Happy #NationalBestFriendDay- Adopting And Fostering Can Be Life Changing And Rewarding!


Our beloved pet icon Lucky Diamond passed away on June 5, 2012 – Her Story…

Fostering An Animal Can Be Life Changing And Rewarding!

Lucky and Baby – The only picture of the two together.

The loss of my beloved little Lucky Diamond was heartbreaking for me, and I’m still devastated. Lucky was truly one of a kind, and simply irreplaceable. She was my furry sidekick, roommate, business partner and puppy love of my life. Lucky had separation anxiety and would never let me leave her home, day or night. She came with me to work every day, political events, to the United Nations, on dates and fundraisers. Lucky was the best travel buddy and ventured to meetings with me around the globe.

Lucky inspired me to help animals, and I never imagined she would become a celebrity dog. At Animal Fair Media, we celebrate celebrities and their worthy causes including animal rescue. Hundreds of people sent messages about new Maltese to rescue. Wonderful gesture but I was not looking to replace Lucky.

Lucky was not Lassie, Benji or Rin Tin Tin; nor created to gain fame or fortune.  She was Lucky, a dog who stood on all four paws beside me hoping that in her lifetime there wouldn’t be any more homeless animals. When Lucky and I launched Animal fair Media (fairness to animals) in 1999, there were 12 million dogs euthanized in shelters yearly, that number has dropped to 5 million. My wish was the next dog I rescued will see Lucky’s dream of making the Unites States a No Kill nation come to fruition.

Life can be ironic and magical at times. I was truly blessed when a friend asked me to foster an older dog three weeks prior to Lucky passing away. I never planned on keeping the dog. This little Coton de Tulear, named Baby, a little ruff around the edges,  was truly heaven sent.  Hardly a baby  – she was 7-years-old at the time, but so adorable!

The morning Lucky passed, I found Baby sitting right next to Lucky, by her side. It was as if they had their own spiritual canine code, Baby comforted Lucky as she went to the big doggie park on the other side.

The greatest decision was to adopt Baby after fostering her for three weeks. Welcome Baby Hope Diamond! At first I thought Baby was much younger than her actual age. After realizing Baby was seven-years-old, I looked past her age and recognized the joy and comfort she brings everyday!

Baby Hope is now LUCKY! NO – I am LUCKY now that I Have Baby Hope:!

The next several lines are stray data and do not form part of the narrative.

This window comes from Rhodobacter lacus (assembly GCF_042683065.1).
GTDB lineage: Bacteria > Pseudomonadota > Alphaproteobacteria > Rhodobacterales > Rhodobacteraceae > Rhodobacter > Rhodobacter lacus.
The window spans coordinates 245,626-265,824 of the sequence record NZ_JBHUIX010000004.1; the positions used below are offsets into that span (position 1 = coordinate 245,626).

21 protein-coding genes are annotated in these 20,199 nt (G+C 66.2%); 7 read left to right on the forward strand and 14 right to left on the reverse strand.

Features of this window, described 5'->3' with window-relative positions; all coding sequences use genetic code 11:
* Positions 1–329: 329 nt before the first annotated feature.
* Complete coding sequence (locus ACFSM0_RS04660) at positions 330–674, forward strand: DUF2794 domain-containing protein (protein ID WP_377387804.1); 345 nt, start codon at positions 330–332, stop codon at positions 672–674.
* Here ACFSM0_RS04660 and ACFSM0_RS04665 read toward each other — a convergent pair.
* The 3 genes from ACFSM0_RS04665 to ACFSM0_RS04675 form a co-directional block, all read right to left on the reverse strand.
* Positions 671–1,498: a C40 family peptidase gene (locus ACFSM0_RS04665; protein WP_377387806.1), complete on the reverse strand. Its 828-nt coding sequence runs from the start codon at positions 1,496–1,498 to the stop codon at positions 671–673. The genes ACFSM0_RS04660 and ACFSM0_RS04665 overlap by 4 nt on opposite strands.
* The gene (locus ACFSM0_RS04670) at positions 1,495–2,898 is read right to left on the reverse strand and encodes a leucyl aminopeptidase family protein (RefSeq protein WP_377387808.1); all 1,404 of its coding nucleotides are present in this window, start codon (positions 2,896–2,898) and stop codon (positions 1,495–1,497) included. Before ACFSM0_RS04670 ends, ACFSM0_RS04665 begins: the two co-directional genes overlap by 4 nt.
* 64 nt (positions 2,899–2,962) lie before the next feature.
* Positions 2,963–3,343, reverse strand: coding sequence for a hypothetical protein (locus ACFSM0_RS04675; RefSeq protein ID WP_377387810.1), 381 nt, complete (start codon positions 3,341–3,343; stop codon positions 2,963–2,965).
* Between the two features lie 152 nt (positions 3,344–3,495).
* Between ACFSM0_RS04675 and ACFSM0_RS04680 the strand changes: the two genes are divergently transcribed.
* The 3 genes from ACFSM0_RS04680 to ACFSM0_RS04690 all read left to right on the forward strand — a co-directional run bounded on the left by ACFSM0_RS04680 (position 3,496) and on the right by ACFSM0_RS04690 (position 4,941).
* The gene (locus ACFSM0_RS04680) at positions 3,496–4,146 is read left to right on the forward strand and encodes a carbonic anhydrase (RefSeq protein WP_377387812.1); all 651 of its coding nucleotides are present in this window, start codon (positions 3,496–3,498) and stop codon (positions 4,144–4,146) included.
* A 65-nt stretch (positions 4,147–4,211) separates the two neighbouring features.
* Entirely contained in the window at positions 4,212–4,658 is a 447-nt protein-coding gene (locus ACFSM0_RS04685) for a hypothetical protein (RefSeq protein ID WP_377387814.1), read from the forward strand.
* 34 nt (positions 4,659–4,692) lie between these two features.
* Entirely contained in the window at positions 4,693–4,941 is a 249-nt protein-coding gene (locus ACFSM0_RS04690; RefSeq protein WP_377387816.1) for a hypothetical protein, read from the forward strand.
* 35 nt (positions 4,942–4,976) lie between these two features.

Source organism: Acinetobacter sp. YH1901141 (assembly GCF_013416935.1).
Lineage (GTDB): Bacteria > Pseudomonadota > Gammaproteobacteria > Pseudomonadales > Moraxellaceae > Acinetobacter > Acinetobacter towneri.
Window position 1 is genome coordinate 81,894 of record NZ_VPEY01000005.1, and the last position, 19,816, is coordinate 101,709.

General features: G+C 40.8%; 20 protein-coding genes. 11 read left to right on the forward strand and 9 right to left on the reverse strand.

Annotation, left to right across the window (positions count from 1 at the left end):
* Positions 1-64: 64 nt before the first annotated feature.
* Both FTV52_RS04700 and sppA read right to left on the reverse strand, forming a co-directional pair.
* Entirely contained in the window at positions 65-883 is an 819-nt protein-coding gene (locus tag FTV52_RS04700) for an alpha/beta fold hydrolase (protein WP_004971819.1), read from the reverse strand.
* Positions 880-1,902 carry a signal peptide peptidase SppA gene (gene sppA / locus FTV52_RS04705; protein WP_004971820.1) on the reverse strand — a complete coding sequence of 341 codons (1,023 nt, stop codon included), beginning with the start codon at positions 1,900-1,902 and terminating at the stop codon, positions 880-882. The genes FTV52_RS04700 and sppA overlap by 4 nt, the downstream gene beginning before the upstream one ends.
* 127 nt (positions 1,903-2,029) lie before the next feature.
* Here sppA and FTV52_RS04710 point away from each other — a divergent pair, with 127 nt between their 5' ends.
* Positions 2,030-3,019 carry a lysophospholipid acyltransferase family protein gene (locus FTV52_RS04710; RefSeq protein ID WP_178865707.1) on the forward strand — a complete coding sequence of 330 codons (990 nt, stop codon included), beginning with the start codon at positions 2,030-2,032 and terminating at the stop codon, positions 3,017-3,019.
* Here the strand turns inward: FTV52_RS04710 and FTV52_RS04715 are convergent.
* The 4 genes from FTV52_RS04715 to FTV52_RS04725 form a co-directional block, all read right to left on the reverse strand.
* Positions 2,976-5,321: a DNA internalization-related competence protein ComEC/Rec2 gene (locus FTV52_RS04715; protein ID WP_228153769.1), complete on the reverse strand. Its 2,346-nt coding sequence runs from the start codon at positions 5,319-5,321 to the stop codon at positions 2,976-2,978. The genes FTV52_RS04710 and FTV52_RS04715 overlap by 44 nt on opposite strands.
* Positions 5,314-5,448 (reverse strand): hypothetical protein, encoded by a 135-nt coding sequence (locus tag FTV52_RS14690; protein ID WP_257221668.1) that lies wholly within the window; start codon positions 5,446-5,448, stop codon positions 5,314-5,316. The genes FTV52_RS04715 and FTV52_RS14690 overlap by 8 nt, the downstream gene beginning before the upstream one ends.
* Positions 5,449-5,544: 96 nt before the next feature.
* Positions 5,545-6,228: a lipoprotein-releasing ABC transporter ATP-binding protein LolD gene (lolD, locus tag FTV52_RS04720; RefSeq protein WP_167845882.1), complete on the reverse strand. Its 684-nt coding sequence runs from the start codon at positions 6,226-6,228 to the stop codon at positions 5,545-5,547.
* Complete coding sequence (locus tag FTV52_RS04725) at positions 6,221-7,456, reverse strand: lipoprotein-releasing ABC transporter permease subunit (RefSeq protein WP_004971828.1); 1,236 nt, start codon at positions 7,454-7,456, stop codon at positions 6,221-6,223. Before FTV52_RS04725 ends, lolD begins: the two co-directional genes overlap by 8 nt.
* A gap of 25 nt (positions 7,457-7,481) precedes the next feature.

Fostering and adopting a senior pet can be a rewarding experience and we encourage people looking to rescue a shelter dog to give the seniors  hope! The shelters try to put senior dogs in foster homes after they have spent several weeks or months at the shelter without being adopted. Most people wanting to adopt pick pups or kittens, overlooking their more seasoned counterparts.

Fostering an animal is a responsibility but also a great way to help your local animal shelter, besides giving an animal a chance. The shelters try to put dogs in foster homes after they have spent several weeks or months at the shelter without being adopted.

The following are tips on how to foster an animal. I encourage fostering an animal – it can be a life changing and rewarding experience!

  1.  A foster volunteer helps to correct some of the behavior problems which may be the reason the dog was abandoned or left at the shelter in the first place.
  2. The average foster dog is medium-to-large, adolescent and untrained. These dogs are overlooked at the shelter because they are past the adorable puppy stage, but still have plenty of puppy energy that needs an outlet!
  3. Aside from daily care such as feeding, grooming, and exercise, basic training is often needed like housetraining, walking on leash, sit, down, and behavior modification such as jumping, mouthing, barking, destructive chewing, dashing through doors is also a usual process.
  4. Taking a foster dog to the park might be the walk in the park you expect, socialization and temperament evaluation is absolutely necessary to determine whether the dog is good with different types of people and other animals.
  5. Basic medical care is a must, dispensing medication and taking the dog to vet appointments.
  6. Lots of love, playtime and attention will do your foster dog a world of good, and help prepare them for a permanent adoptive loving home!
  7. Prospective adopters will have the opportunity to meet the dog in your home setting, bettering the chances of an adoption. But all final adoptions take place at the shelter.
I am grateful to be a foster failure….

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